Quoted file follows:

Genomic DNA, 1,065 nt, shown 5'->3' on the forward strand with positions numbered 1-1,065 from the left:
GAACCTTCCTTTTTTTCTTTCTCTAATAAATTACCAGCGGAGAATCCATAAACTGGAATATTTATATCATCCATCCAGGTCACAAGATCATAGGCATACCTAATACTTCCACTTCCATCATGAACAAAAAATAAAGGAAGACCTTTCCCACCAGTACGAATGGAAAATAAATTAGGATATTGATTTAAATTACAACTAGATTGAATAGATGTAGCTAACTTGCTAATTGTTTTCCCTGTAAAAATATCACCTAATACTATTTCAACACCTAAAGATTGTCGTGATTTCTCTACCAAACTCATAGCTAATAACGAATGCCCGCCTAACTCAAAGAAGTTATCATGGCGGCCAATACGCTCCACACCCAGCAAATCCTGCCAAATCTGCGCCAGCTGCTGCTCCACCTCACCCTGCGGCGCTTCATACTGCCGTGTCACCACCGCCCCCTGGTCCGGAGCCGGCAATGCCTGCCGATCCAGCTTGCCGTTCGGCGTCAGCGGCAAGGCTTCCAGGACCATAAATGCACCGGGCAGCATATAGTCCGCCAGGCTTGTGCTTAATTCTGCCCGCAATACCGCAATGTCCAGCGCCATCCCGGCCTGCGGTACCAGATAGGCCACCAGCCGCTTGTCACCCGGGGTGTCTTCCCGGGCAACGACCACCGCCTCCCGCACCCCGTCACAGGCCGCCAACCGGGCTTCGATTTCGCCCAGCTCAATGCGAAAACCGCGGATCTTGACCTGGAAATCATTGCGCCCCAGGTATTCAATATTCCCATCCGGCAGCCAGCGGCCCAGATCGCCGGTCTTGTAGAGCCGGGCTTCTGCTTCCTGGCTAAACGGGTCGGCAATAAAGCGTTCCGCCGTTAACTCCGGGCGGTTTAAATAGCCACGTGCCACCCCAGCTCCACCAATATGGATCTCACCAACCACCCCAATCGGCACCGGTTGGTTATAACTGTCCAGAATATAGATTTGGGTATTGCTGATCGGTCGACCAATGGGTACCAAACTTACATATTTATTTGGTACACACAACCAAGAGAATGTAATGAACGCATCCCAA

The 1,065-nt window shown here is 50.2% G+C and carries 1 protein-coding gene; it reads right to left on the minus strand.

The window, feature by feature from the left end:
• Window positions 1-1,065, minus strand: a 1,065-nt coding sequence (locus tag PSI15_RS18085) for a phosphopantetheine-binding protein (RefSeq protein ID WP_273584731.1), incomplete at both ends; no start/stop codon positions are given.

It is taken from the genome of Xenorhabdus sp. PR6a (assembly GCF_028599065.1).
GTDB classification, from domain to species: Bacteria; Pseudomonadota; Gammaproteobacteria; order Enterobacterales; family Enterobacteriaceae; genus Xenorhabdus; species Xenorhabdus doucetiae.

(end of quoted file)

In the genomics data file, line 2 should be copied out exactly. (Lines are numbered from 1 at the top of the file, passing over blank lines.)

GAACCTTCCTTTTTTTCTTTCTCTAATAAATTACCAGCGGAGAATCCATAAACTGGAATATTTATATCATCCATCCAGGTCACAAGATCATAGGCATACCTAATACTTCCACTTCCATCATGAACAAAAAATAAAGGAAGACCTTTCCCACCAGTACGAATGGAAAATAAATTAGGATATTGATTTAAATTACAACTAGATTGAATAGATGTAGCTAACTTGCTAATTGTTTTCCCTGTAAAAATATCACCTAATACTATTTCAACACCTAAAGATTGTCGTGATTTCTCTACCAAACTCATAGCTAATAACGAATGCCCGCCTAACTCAAAGAAGTTATCATGGCGGCCAATACGCTCCACACCCAGCAAATCCTGCCAAATCTGCGCCAGCTGCTGCTCCACCTCACCCTGCGGCGCTTCATACTGCCGTGTCACCACCGCCCCCTGGTCCGGAGCCGGCAATGCCTGCCGATCCAGCTTGCCGTTCGGCGTCAGCGGCAAGGCTTCCAGGACCATAAATGCACCGGGCAGCATATAGTCCGCCAGGCTTGTGCTTAATTCTGCCCGCAATACCGCAATGTCCAGCGCCATCCCGGCCTGCGGTACCAGATAGGCCACCAGCCGCTTGTCACCCGGGGTGTCTTCCCGGGCAACGACCACCGCCTCCCGCACCCCGTCACAGGCCGCCAACCGGGCTTCGATTTCGCCCAGCTCAATGCGAAAACCGCGGATCTTGACCTGGAAATCATTGCGCCCCAGGTATTCAATATTCCCATCCGGCAGCCAGCGGCCCAGATCGCCGGTCTTGTAGAGCCGGGCTTCTGCTTCCTGGCTAAACGGGTCGGCAATAAAGCGTTCCGCCGTTAACTCCGGGCGGTTTAAATAGCCACGTGCCACCCCAGCTCCACCAATATGGATCTCACCAACCACCCCAATCGGCACCGGTTGGTTATAACTGTCCAGAATATAGATTTGGGTATTGCTGATCGGTCGACCAATGGGTACCAAACTTACATATTTATTTGGTACACACAACCAAGAGAATGTAATGAACGCATCCCAA